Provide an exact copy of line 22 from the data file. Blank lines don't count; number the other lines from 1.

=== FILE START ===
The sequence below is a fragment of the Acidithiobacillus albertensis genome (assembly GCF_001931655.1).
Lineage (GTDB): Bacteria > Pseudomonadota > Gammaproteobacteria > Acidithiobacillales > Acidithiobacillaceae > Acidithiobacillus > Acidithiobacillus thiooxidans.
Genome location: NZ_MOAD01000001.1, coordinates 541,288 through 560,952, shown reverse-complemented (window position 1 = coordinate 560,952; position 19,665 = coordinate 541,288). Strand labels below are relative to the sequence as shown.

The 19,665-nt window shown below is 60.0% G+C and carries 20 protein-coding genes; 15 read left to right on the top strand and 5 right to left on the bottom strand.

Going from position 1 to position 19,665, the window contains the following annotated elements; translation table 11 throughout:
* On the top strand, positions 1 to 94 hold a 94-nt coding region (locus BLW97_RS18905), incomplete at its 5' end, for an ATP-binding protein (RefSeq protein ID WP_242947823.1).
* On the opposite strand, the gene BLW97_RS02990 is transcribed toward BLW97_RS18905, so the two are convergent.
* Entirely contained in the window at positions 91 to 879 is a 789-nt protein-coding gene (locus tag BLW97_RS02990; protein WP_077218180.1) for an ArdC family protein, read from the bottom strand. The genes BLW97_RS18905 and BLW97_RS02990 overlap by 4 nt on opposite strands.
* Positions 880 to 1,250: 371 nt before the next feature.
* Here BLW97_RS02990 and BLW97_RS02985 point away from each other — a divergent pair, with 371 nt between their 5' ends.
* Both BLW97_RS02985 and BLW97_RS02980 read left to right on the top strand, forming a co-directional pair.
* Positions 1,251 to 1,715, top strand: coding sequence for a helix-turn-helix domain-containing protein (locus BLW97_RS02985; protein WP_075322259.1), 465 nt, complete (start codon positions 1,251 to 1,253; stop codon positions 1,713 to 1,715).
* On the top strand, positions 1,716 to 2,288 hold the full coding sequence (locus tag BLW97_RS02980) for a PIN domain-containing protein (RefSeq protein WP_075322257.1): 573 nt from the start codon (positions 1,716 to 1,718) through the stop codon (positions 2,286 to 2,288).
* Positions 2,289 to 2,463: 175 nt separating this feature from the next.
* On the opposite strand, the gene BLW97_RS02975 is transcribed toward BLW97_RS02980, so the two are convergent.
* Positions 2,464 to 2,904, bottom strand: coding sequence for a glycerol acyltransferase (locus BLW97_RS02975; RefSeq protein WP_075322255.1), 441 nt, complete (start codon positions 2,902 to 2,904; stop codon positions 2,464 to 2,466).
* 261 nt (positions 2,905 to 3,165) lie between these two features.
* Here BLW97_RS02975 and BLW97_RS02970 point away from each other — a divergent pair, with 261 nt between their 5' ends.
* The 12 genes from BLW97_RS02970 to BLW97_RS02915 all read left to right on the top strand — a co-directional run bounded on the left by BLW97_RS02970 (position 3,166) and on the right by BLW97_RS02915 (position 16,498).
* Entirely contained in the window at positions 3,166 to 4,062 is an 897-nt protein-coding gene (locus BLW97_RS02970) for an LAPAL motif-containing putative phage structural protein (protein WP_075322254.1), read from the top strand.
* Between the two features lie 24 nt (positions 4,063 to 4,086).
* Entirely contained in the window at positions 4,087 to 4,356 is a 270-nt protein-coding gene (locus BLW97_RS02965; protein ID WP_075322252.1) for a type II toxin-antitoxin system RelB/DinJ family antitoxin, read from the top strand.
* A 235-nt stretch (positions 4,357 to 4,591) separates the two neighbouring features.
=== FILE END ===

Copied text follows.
* Entirely contained in the window at positions 4,087 to 4,356 is a 270-nt protein-coding gene (locus BLW97_RS02965; protein ID WP_075322252.1) for a type II toxin-antitoxin system RelB/DinJ family antitoxin, read from the top strand.